Alicyclic Chemistry

Basic notes on conformation and reactivity.

Alicyclic Chemistry Notes

More complicated due to the many available conformations. Different conformations may show different stereoselectivity. Need conformational bias to allow existing stereocentres to allow the creation of new ones (i.e. asymmetric induction).


Cyclopropane, cyclobutane, cyclopentane – almost planar (dependent on substituents).

Cyclopropane has eclipsing CH2 units, and sp2 character at the carbons.

Cyclobutane puckers –

Non-planar geometry reduces torsional strain (Baeyer strain). Equatorial Br’s are more stable.

Cyclopentane –

Envelope conformation favoured to minimise eclipsing interactions (Pfitzer Strain).

Cyclohexane –

Three forms, of which chair is the most stable (eclipsing).

Twisted boat is flexible, so there is a large positive entropy gain. The energy profile looks like this:

Decalins –

The trans decalin is fixed, with a “flat” C skeleton an ax,ax bridge substituents:

The cis decalin is a flexible, curved molecule with ax,eq bridge substituents.


Angle (Baeyer) Strain – due to angles not being 109o, i.e. when 3/4 membered rings, or when double bonds present. Both lead to decrease in angle. 8-10 membered rings increase bond angle.

Torsional (Pitzer) Strain – can’t rotate, so functional groups interact. Hence, not planar (less eclipsing).

This interaction is very significant in determining mechanisms and syntheses. For example,

Also, for similar reasons, a tertiary butyl group or similar alkyl is always equatorially placed, to avoid these bad interactions.

Increase in ring size increases negative entropy of Activation for the reaction. Thus, forming C = 3/4 is irreversible and favoured thermodynamically, but the activation energy is often too high due to Baeyer Strain. However, rings are typically 6 membered due to kinetic factors (and prevents larger ring formation).


Baldwin’s Rules

Guidelines for predicting the relative facility of ring-forming reactions.

Ring closure reactions can be characterised in terms of three parameters:

5        -        exo        -        trig

(a)                 (b)                 (c)

a) represents the number of atoms in the ring being formed.

b) indicates that the breaking bond ends up outside the final ring – exocyclic, cf. endo:

c) denotes the geometry of the atom being attacked (*) – trigonal (sp2) in this case, cf. tet and dig.

The following rules can then be applied to suggest the favoured or disfavoured nature of ring closure, based on the stereoelectronic requirements of the transition state:

Ring Size



tet (sp3)

trig (sp2)

dig (sp)

tet (sp3)

trig (sp2)

dig (sp)






So 5-endo-trig is disfavoured:


The system is flat and little overlap is possible between the nitrogen lone pair and the LUMO (π*) of the sp2 carbon being attacked.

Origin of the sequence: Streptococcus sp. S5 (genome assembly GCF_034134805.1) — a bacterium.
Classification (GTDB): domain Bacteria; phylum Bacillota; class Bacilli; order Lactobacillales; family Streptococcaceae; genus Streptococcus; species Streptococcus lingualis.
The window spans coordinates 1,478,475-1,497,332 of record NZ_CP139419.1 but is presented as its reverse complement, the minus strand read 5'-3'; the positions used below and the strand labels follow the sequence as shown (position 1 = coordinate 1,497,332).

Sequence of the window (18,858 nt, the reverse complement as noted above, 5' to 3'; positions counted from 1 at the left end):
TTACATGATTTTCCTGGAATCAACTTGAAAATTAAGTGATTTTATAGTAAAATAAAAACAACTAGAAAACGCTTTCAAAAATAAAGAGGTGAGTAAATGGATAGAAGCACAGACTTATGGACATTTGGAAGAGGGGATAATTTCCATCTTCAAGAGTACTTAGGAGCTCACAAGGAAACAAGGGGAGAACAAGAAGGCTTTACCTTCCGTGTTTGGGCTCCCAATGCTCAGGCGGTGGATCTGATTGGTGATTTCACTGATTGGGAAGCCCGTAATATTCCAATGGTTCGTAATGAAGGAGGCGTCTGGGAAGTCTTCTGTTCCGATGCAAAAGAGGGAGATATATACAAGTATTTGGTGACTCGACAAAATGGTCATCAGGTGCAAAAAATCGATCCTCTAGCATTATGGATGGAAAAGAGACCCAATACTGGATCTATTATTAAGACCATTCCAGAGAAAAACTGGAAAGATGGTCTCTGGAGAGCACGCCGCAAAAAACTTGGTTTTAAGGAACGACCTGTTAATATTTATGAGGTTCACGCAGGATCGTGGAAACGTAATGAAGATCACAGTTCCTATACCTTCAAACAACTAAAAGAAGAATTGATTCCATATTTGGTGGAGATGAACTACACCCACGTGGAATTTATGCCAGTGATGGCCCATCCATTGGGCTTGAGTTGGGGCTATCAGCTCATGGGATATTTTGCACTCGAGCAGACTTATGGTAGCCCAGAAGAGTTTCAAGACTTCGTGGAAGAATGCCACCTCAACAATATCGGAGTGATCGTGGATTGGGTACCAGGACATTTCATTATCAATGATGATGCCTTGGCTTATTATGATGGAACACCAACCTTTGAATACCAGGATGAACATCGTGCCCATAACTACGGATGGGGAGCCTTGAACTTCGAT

While 5-exo-trig is favoured:


Good overlap between the nitrogen lone pair and π* orbital of the carbonyl group is possible.

The Anomeric Effect

(more on this in Stereoelectronics Notes)


Steric environment effects according to formation of a transition state which involves an increase or decrease in bulk at the site of reaction.

Maintaining sterically desirable arrangements, e.g. antiperiplanar for base elimination.

Hydrolysis –

This is faster when equatorial, i.e. less compressed site.

Acetolysis of OTs:

Decrease in compression in Transition State due to trigonal arrangement. Faster when axial. This is due to:

Decrease in bulk at rate determining step, so faster when axial.


The classic method of synthesis for these is the Simmons-Smith Reaction:

Another method involves the formation of a carbene (see Reactive Intermediates Tutorial):


Heating these leads to the formation of ethene, while photochemical excitation of ethene molecules gives the cyclobutane.

Can also form from intramolecular Claisen Condensation (see cyclopentanes).


These are kinetically much more favourable to form than the smaller rings.

Typical formation reactions are the Dieckmann Condensation (an intramolecular Claisen Condensation):

Also the Acyloin Condensation:

The Thorpe Reaction is also useful.

These can all be extended to six-membered rings by using a longer starting material. The Thorpe Reaction is also applicable to even larger rings.

Other Alicyclic Reactions

Elimination – must be antiperiplanar.

Transannular Reaction –

Occurs for C = 8-11.

Cycloaddition –

This includes the Diels-Alder Reactions:

(More on these in the Pericyclics Tutorial).

Demjanov –

Contraction –

Favorskii –

Robinson Ring Annelation –

Reactions with Decalins –

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